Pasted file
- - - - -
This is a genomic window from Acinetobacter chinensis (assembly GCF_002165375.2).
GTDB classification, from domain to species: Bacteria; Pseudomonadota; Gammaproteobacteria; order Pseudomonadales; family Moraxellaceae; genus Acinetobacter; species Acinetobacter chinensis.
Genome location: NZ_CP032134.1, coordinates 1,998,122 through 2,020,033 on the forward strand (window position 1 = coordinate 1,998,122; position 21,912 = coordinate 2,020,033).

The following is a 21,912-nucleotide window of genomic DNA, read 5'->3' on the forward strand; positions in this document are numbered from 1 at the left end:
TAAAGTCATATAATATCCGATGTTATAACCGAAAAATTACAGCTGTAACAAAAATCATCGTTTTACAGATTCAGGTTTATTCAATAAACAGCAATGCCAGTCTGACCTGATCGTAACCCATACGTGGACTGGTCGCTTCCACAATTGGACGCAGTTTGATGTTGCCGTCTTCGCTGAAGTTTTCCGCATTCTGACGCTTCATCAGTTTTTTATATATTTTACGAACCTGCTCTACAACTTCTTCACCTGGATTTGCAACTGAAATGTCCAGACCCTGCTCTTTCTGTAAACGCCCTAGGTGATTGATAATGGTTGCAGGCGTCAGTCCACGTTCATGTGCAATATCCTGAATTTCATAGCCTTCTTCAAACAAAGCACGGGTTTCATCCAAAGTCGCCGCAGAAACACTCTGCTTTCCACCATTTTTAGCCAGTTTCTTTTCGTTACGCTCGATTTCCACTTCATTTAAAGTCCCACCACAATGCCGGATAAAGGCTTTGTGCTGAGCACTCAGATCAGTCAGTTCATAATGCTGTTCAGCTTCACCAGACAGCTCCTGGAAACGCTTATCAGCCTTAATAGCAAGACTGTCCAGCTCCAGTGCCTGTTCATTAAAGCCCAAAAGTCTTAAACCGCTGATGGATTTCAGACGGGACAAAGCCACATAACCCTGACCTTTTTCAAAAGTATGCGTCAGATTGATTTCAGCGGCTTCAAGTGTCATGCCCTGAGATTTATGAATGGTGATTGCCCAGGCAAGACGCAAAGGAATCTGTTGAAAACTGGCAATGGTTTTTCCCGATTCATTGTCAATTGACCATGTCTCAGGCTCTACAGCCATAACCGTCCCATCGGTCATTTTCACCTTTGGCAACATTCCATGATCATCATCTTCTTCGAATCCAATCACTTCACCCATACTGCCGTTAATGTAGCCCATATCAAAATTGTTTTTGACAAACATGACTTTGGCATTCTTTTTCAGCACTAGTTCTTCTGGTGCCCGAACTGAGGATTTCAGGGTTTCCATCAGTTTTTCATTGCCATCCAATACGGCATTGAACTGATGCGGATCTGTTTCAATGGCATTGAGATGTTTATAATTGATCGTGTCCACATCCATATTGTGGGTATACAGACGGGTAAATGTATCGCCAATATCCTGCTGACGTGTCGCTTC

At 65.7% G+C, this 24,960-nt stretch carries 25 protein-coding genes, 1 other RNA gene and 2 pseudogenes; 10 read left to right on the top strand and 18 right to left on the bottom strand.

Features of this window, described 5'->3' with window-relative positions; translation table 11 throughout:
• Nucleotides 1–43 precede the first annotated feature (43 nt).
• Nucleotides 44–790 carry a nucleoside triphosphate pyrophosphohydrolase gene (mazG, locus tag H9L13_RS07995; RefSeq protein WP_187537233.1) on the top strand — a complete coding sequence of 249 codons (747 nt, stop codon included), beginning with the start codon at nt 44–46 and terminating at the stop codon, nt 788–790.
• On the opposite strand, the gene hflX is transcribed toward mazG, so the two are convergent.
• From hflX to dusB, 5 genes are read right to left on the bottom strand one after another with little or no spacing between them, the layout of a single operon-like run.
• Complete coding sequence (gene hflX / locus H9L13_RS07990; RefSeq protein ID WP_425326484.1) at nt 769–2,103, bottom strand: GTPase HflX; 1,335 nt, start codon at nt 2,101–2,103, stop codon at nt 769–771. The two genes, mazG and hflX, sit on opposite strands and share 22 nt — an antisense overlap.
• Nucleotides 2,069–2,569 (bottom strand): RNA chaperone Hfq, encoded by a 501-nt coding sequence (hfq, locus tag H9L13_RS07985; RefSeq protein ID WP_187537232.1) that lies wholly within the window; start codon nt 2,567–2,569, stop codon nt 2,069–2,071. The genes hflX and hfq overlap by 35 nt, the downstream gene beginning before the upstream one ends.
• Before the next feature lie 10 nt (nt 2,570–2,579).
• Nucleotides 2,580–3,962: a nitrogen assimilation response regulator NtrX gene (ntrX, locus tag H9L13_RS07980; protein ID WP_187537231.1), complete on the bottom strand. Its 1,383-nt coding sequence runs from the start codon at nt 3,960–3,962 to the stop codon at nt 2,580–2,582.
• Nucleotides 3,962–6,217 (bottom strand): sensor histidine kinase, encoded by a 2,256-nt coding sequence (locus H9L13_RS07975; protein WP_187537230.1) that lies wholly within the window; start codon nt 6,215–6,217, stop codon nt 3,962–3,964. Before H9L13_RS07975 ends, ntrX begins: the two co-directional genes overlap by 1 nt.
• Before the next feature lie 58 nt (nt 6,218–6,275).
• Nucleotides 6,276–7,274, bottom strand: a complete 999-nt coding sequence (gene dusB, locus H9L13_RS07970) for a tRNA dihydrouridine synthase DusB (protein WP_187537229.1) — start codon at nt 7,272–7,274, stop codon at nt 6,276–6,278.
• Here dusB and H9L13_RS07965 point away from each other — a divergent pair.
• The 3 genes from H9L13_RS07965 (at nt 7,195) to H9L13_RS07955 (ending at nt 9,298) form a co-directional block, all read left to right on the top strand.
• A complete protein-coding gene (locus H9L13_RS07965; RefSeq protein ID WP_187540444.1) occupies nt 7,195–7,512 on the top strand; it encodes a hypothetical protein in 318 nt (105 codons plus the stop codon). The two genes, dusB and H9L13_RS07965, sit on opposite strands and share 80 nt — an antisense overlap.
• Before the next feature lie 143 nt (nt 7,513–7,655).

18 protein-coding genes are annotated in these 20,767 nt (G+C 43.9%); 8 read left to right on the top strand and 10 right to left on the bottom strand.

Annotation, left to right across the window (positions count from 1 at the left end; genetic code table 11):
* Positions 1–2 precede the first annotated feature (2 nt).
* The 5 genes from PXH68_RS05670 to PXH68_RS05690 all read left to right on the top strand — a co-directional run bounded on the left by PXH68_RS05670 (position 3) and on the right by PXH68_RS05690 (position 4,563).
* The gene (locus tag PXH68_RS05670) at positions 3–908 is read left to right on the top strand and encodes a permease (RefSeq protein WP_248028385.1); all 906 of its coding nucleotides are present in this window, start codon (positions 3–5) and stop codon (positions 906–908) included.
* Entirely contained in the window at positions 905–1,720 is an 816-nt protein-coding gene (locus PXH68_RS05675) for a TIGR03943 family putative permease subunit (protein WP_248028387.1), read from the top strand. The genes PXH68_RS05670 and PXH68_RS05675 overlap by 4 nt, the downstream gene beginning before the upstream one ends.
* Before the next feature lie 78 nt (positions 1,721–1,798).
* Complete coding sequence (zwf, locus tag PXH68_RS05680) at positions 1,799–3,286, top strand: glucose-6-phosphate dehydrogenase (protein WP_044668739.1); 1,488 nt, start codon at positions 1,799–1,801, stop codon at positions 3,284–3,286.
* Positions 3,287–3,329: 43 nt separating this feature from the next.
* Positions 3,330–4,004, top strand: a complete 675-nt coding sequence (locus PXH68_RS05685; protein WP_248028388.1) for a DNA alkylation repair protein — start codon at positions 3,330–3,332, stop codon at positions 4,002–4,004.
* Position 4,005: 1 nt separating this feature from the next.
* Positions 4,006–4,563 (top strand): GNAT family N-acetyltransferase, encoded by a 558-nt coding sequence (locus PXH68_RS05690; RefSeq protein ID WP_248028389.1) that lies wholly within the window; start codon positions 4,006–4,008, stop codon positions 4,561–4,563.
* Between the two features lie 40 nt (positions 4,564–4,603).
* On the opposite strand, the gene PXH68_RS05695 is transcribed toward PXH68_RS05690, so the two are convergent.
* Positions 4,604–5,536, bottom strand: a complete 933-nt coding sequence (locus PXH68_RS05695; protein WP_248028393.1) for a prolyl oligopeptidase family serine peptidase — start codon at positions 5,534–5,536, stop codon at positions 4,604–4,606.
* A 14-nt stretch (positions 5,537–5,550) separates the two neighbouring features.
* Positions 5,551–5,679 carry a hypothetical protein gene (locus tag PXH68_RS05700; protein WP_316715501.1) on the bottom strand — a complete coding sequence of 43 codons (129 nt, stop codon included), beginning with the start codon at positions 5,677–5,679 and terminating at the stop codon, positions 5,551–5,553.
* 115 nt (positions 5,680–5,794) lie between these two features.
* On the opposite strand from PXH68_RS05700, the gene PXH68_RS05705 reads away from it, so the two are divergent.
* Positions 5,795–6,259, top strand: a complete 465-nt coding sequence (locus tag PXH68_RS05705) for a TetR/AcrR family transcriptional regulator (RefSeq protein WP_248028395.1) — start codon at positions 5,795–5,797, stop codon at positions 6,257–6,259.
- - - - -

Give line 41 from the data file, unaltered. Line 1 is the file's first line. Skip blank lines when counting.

* On the opposite strand from PXH68_RS05700, the gene PXH68_RS05705 reads away from it, so the two are divergent.